I had an idea for Act Two that Barry and Michael initially liked—during the intermission, Barry and Michael have tea, agree to stop resisting each other’s presence, and in the remaining six minutes, throw together a version of a musical they might do together. (Obviously, concocting an entire Act Two in “the remaining six minutes” of intermission was meant to be funny.)
My impulse was to set the musical-within-the-musical in a piano bar. In my younger years, there was a period I hung out with a friend at piano bars in the Village and one (Brandy’s) in the East 80s where I lived nearby in a sublet. I found it a pleasing, jolly and sometimes poignant setting—the waiters and waitresses were usually aspiring singers and actors, many were very talented, they loved musical theater, they were young and looking for partners or looking for fun, there was lots of drinking… I should probably write a play about it. Or maybe this paragraph is sufficient for the topic.
I thought Michael could play the piano player, and Dame Edna could be the popular waitress Daisy. When I brought in pages though, I did discover that Edna is such a strong character we don’t want to lose her inside some other character. So then I shifted to the idea that Edna could just not stay in character, and would keep reverting to her Edna self, including maybe singing “Friends of Kenny,” a good song for the gay-friendly piano bar setting.
Then, while I was writing this all up—from notes, from transcripts of our meetings, from fever dreams I was having due to a bad cold—the dreaded holidays happened. Barry was in Australia, Michael was often on tour, and director Casey Nicholaw, who had just joined the project, suddenly went to Alaska. Thanksgiving is a short holiday, but Christmas seems to take 20 to 30 weeks, and I kind of couldn’t reach anybody.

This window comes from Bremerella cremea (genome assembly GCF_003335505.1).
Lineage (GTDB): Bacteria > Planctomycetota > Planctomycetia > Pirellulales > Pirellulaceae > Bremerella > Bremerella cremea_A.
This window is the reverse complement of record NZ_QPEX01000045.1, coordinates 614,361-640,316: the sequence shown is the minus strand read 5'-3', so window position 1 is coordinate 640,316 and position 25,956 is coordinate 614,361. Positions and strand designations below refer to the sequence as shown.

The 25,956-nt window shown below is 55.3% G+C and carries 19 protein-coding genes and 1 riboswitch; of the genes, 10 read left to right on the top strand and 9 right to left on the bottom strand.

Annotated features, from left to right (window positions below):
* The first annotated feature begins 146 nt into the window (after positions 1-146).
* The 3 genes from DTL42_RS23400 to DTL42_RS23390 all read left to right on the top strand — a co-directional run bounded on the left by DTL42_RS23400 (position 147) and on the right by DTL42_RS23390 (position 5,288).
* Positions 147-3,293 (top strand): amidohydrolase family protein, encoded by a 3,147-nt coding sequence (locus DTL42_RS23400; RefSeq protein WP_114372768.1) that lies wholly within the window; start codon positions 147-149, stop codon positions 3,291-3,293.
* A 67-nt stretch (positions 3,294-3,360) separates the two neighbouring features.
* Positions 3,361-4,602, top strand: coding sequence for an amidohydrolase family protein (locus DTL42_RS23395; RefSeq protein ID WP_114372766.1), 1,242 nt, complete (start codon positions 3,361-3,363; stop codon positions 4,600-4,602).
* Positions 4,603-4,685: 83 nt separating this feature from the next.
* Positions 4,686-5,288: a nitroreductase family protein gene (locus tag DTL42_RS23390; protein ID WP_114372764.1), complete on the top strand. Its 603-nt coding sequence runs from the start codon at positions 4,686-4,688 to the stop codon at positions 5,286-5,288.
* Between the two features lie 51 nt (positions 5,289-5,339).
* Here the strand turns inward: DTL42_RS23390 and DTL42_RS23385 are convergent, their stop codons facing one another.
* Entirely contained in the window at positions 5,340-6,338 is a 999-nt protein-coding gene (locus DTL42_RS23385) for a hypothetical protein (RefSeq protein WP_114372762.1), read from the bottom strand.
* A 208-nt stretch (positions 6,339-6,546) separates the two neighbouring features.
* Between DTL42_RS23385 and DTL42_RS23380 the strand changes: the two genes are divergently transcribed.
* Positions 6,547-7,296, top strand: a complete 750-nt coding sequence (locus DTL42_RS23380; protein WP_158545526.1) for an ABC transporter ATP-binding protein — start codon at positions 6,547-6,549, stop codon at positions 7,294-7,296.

Anyway, I found writing Act Two took way longer than I thought. And then Barry and Michael seemed worried by it. It’s true: It was a big switch to go to a “show-within-a-show.” I thought it was fun and interesting, but I also admitted it might be a bit…“cumbersome.” And it’s hard to speak up for something you yourself have named as “cumbersome.’’ (I could have tried … “Well, you know, the GOOD sense of cumbersome, like a…. hearty soup! Or a REALLY warm winter coat.”)
Then Barry and Michael and Casey all got back to New York. And I put on a warm winter coat and had a hearty soup to help my cold go away, and I joined them in a room to discuss What to Do with Act Two. (That’s a good song title…) Lizzie and Terrence were there too.
I was fairly nervous, but the discussions went well. Being face to face with Barry and Michael was so helpful after about six weeks apart. And Casey was full of wonderful ideas. We chose to throw out the Piano Bar entirely. We made the stage manager character more important; she became the catalyst who forces them to work together. We got rid of the intermission, we threw out a lot of arguing about contracts that I had written (I thought it was funny, but the audience didn’t care about explaining the premise, I discovered). And we got to their willingness to work together much faster, and more simply.
Barry and Michael are longtime friends, and so when their “getting along” culminates in a pleasing and sometimes crackpot medley, I find their rapport and playfulness to be genuine and charming. So I started as a fan of them both, and I remain one.